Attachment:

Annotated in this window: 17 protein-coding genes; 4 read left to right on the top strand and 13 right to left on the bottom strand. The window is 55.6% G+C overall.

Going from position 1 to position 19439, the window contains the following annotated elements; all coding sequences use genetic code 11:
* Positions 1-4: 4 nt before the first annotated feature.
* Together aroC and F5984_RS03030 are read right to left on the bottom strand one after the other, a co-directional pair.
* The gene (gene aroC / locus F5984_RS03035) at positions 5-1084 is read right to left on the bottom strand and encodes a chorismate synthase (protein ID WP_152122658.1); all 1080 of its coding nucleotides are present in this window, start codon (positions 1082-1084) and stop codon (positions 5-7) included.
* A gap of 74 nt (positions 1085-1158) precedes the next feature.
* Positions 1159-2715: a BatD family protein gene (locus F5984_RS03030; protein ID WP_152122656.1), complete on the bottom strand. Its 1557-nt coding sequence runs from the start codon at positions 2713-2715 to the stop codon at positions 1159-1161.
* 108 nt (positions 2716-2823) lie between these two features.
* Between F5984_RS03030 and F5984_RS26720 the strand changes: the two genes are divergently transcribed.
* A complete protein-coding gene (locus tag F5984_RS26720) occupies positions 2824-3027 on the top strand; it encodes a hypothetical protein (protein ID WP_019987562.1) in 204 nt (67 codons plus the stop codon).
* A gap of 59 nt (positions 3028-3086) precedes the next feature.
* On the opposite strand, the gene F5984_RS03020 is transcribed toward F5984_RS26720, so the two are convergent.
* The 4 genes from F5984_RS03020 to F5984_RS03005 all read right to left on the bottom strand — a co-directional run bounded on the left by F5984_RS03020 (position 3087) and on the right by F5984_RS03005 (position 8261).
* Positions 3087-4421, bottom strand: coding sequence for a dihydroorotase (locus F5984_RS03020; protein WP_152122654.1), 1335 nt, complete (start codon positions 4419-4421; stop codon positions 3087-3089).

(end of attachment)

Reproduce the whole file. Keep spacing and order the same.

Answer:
Annotated in this window: 17 protein-coding genes; 4 read left to right on the top strand and 13 right to left on the bottom strand. The window is 55.6% G+C overall.

Going from position 1 to position 19439, the window contains the following annotated elements; all coding sequences use genetic code 11:
* Positions 1-4: 4 nt before the first annotated feature.
* Together aroC and F5984_RS03030 are read right to left on the bottom strand one after the other, a co-directional pair.
* The gene (gene aroC / locus F5984_RS03035) at positions 5-1084 is read right to left on the bottom strand and encodes a chorismate synthase (protein ID WP_152122658.1); all 1080 of its coding nucleotides are present in this window, start codon (positions 1082-1084) and stop codon (positions 5-7) included.
* A gap of 74 nt (positions 1085-1158) precedes the next feature.
* Positions 1159-2715: a BatD family protein gene (locus F5984_RS03030; protein ID WP_152122656.1), complete on the bottom strand. Its 1557-nt coding sequence runs from the start codon at positions 2713-2715 to the stop codon at positions 1159-1161.
* 108 nt (positions 2716-2823) lie between these two features.
* Between F5984_RS03030 and F5984_RS26720 the strand changes: the two genes are divergently transcribed.
* A complete protein-coding gene (locus tag F5984_RS26720) occupies positions 2824-3027 on the top strand; it encodes a hypothetical protein (protein ID WP_019987562.1) in 204 nt (67 codons plus the stop codon).
* A gap of 59 nt (positions 3028-3086) precedes the next feature.
* On the opposite strand, the gene F5984_RS03020 is transcribed toward F5984_RS26720, so the two are convergent.
* The 4 genes from F5984_RS03020 to F5984_RS03005 all read right to left on the bottom strand — a co-directional run bounded on the left by F5984_RS03020 (position 3087) and on the right by F5984_RS03005 (position 8261).
* Positions 3087-4421, bottom strand: coding sequence for a dihydroorotase (locus F5984_RS03020; protein WP_152122654.1), 1335 nt, complete (start codon positions 4419-4421; stop codon positions 3087-3089).